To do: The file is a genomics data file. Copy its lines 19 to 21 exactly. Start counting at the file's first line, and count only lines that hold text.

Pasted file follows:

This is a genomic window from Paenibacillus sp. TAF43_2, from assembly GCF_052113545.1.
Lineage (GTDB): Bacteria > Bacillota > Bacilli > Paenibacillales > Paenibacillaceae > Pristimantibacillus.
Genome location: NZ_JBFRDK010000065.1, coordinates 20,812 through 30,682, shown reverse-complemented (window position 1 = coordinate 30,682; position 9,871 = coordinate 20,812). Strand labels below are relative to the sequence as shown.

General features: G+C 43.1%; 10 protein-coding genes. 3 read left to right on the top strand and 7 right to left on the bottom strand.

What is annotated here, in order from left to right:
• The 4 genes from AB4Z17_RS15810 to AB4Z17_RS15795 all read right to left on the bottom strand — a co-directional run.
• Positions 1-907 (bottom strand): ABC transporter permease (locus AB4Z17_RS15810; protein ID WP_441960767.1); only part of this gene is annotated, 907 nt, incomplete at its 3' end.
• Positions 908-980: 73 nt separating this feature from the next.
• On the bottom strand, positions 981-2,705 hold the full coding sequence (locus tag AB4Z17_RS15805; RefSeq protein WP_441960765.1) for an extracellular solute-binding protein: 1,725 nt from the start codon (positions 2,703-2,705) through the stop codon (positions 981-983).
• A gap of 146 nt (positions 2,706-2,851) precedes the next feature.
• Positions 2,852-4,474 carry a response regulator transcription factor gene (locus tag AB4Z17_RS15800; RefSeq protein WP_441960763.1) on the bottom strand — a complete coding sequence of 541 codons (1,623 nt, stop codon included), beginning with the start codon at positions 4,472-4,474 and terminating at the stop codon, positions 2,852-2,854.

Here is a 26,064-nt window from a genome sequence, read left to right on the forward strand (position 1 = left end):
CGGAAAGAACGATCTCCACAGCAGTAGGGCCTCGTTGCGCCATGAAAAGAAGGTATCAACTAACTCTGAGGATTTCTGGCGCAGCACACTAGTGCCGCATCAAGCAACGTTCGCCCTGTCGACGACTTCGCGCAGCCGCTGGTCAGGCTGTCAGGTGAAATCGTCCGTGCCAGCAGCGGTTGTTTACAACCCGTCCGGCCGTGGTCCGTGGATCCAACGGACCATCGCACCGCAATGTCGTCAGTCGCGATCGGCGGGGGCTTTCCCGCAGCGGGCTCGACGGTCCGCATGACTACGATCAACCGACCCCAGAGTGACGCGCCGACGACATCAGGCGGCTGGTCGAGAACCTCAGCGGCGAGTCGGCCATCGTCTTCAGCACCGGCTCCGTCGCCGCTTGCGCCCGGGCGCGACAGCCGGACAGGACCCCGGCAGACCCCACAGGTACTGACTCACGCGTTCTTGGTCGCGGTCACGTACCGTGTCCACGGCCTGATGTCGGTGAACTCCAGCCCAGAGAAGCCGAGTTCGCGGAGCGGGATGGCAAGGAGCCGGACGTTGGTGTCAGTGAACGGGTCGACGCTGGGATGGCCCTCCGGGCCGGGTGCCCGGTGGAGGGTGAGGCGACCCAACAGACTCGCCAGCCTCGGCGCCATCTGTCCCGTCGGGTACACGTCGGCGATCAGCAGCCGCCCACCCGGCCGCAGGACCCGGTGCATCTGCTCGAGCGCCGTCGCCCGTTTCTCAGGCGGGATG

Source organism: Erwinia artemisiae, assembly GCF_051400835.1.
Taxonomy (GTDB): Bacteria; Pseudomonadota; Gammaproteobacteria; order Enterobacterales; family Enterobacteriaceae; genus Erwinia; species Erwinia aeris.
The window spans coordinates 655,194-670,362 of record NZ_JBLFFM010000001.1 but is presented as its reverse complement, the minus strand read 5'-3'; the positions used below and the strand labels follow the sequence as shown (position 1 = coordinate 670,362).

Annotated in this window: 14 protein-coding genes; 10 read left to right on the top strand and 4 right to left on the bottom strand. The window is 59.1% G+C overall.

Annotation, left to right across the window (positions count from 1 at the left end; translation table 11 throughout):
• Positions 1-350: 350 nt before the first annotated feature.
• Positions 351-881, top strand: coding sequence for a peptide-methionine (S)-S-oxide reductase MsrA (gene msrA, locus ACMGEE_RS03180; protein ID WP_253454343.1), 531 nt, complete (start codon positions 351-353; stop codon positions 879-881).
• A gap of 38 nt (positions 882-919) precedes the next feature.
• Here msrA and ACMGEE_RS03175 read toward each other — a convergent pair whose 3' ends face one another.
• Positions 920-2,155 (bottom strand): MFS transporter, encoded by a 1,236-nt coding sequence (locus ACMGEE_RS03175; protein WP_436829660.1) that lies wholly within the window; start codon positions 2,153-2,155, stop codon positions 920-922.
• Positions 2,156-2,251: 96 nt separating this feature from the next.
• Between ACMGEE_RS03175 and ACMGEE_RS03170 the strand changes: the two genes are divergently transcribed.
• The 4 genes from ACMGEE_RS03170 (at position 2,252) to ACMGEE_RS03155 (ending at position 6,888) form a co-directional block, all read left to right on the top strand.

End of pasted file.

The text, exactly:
• Positions 1-350: 350 nt before the first annotated feature.
• Positions 351-881, top strand: coding sequence for a peptide-methionine (S)-S-oxide reductase MsrA (gene msrA, locus ACMGEE_RS03180; protein ID WP_253454343.1), 531 nt, complete (start codon positions 351-353; stop codon positions 879-881).
• A gap of 38 nt (positions 882-919) precedes the next feature.